“With respect to personnel getting to and from the workplace safely and rapidly at present we are ramped down to right around just over a kilometer deep, it takes them about an hour and 15 to an hour and 20 minutes to get from the portal to the working areas. The new shaft design will cut more than half that time moving them closer to 30 minutes to most of their working areas at the time of the completion of the project,” said Hemphill, which gives the company obvious production time boosts.
By utilizing the new design, they went a bit larger with an eight-ton cage with two decks which allows the mine to bring 33 persons per deck 66 people per load. This means they can bring their entire workforce down in about an hour or less meaning a huge savings to the mine. This isn’t a separate compartment; it’s going to be on timber guides and is counterweighted. They operate this independently, which provides the highest level of flexibility.
The next element of the project discussed during the presentation, was their paste plant, which is a $50 million project. The mine is a narrow vein mine and they have had to leave a lot of material underground as pillars. The Island Gold mine is a very high grade mine with an average reserve grade at about 10 grams per tonne, so the pillars have a significant amount of value to them. By utilizing their paste backfill, they get a number of benefits, they have an engineer fill product, they can increase their extraction ratio, as well as being able to divert about 40% of their tailings from the storage facility back underground.
The last aspect of the project is the mill expansion to 2400 tpd capacity. The key component changes are a new crushing plant, an additional ball mill, convert the existing circuit to two trains, refurbish the existing regrind mill, convert 5 leach tanks to CIL and add 3 new larger tanks, add a new packaged 5t ADR plant and new cyanide destruction circuit. The cost of the mill alone expansion is 76 million dollars.
“We have an existing mill, we have known metallurgy and we demonstrated we understand how to process our ore so we’re going to effectively twin our processing plant,” said Hemphill. “Again, we have a simple metallurgy so there’s no flotation or anything, so it’s a simple leach circuit. What we’ll do is effectively duplicate our existing 1200 ton ball mill. We’ll utilize one of our existing historic mills, we’re presently using as regrinds and have two parallel trains. We’re going to be utilizing a lot of the materials and resources we already have and re-tasking and repurposing them.”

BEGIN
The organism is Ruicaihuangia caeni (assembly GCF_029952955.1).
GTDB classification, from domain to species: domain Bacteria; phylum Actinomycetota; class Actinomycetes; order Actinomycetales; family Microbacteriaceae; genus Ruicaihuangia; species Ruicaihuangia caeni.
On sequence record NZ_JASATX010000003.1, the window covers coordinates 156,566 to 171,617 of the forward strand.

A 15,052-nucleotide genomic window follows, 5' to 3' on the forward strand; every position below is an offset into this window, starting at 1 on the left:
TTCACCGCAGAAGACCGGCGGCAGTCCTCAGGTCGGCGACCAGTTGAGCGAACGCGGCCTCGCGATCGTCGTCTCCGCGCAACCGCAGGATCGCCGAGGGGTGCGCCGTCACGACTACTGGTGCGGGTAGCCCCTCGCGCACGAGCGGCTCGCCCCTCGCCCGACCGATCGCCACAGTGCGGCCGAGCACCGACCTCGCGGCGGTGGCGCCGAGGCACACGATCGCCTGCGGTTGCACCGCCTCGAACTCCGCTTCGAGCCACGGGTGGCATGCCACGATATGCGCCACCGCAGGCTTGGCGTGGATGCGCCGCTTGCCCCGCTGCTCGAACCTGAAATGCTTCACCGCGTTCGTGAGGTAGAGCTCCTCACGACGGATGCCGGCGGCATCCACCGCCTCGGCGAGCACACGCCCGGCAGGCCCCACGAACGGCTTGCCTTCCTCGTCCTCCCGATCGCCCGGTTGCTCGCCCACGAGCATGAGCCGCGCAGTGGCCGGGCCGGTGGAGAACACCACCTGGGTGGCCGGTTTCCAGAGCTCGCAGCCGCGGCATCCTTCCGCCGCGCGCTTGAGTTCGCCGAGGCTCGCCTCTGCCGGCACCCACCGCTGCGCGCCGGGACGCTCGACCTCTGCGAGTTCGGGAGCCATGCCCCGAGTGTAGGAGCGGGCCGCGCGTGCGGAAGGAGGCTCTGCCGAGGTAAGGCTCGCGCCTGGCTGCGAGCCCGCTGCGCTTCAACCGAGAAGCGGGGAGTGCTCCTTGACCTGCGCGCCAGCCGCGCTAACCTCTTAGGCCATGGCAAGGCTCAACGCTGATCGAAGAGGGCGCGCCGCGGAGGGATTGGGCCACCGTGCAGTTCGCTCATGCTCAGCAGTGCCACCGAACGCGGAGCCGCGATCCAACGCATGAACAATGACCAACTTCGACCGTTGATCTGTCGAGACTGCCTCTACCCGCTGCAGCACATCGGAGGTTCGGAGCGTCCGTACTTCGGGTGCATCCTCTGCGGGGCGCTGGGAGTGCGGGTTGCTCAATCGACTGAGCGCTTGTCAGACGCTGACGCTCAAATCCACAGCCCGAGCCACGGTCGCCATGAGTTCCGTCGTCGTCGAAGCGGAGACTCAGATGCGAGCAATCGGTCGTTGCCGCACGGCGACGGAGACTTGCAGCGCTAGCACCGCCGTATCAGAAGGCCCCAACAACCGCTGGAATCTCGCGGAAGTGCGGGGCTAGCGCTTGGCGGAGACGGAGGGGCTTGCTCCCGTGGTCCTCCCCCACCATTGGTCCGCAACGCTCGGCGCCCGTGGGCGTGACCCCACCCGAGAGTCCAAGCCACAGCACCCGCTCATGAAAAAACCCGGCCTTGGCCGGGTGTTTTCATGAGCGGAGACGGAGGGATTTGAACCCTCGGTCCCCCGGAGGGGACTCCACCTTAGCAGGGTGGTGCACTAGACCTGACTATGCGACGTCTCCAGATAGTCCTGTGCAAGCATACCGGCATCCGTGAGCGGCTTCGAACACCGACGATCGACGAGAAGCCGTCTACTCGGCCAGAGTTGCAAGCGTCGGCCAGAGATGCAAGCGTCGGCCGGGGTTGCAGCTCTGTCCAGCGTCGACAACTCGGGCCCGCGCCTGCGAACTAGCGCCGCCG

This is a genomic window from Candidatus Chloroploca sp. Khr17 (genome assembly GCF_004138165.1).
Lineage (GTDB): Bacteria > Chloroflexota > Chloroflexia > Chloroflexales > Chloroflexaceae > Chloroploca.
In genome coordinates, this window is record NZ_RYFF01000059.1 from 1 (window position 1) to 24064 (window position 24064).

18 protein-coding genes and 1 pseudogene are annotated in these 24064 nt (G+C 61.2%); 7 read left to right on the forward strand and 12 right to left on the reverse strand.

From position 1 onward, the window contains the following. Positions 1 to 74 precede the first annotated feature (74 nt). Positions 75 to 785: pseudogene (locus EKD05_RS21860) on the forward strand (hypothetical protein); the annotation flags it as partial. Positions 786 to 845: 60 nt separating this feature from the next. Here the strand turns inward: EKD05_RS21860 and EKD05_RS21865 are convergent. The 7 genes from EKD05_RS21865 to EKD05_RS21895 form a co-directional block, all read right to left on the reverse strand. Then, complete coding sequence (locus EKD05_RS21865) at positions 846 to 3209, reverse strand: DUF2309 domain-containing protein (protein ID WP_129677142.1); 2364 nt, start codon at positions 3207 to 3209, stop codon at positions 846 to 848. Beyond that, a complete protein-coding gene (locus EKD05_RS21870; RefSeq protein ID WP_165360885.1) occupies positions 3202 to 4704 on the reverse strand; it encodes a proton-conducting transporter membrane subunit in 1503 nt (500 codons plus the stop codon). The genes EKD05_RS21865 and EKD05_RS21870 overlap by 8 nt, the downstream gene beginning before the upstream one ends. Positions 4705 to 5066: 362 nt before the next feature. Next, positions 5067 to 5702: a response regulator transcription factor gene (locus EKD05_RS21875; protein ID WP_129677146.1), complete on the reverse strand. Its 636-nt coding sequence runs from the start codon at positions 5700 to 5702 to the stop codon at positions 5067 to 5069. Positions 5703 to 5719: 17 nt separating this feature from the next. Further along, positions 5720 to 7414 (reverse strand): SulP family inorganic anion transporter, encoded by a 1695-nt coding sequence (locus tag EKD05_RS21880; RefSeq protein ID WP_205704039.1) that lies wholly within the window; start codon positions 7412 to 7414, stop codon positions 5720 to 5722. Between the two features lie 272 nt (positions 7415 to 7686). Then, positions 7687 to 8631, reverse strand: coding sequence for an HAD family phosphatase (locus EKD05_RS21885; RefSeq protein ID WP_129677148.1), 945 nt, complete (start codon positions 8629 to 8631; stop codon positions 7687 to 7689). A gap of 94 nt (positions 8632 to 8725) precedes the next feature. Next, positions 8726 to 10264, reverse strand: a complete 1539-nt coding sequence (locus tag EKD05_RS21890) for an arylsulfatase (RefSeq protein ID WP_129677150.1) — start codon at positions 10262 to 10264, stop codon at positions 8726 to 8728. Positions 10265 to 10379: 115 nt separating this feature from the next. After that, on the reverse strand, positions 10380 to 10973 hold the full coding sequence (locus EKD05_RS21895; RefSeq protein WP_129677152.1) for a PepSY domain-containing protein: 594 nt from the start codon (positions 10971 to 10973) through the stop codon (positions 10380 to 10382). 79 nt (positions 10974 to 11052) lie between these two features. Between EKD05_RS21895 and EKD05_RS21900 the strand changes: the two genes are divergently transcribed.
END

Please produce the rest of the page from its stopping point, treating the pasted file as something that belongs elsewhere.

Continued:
The mine will require a truck load-out area and have the trucks tram ore up to the existing mill which is about a two kilometer haulage distance. The ore will be stockpiled to surface in a new storage facility. The company needed to add a cyanide destruction circuit using the natural photodegradation for a cyanide destruct. This will give more control over the process.
Alamos looked at options. “Everybody wants a new shiny mill, and they took a good look at it, but it didn’t make sense when you have an existing mill that works and works quite well. In addition to this, by paralleling it, we now have two trains, we have effectively a significant level of redundancy online. The advantage of expansion verses a new mill are two-fold. A lower capex and two trains provides greater operational flexibility.”   
Hemphill ended his presentation by underlining that this is a billion-dollar project. “We’re able to fund this project wholly from revenues and mining both from the Island Gold mine as well as our sister operations. In addition to that, we are looking to reduce costs from about $700-$800 an ounce all in sustaining, to about $340 going forward which is a significant reduction.”
In addition, the operation has become even more efficient from a greenhouse gas perspective. They are able to park the majority of their diesel fleet on the completion of the project and become almost completely reliant on grid power. As part of their project, they are now looking at how to better implement electrical equipment underground.
The project started with the new admin buildings and was completed in 2021. They built and constructed a new warehouse as they’re doubling their production and are going to double their demand on consumables.
Historically the Island Gold mine was a small operation, with a small shop at about 315m level. They have now relocated a larger shaft underground and the new shop is located at the 620m level.
With permanent camp work is done, the mine site has a little over 480 rooms right. There is also a temporary camp expansion required for the project.
Alamos has already begun their pre-sink. That’s the initial 50 meters of the shaft. Once completed, they’ll install the Galloway, construct the permanent head frame over it, commission the hoists and then begin sinking in earnest. It is believed the initial production from the shaft will be scheduled in Q1 2026 and it will continue to ramp up through the year into 2027 where they will reach their 2400 ton/day production rate.”


For this article and more visit the digital copy of: The Northern Ontario Mining Report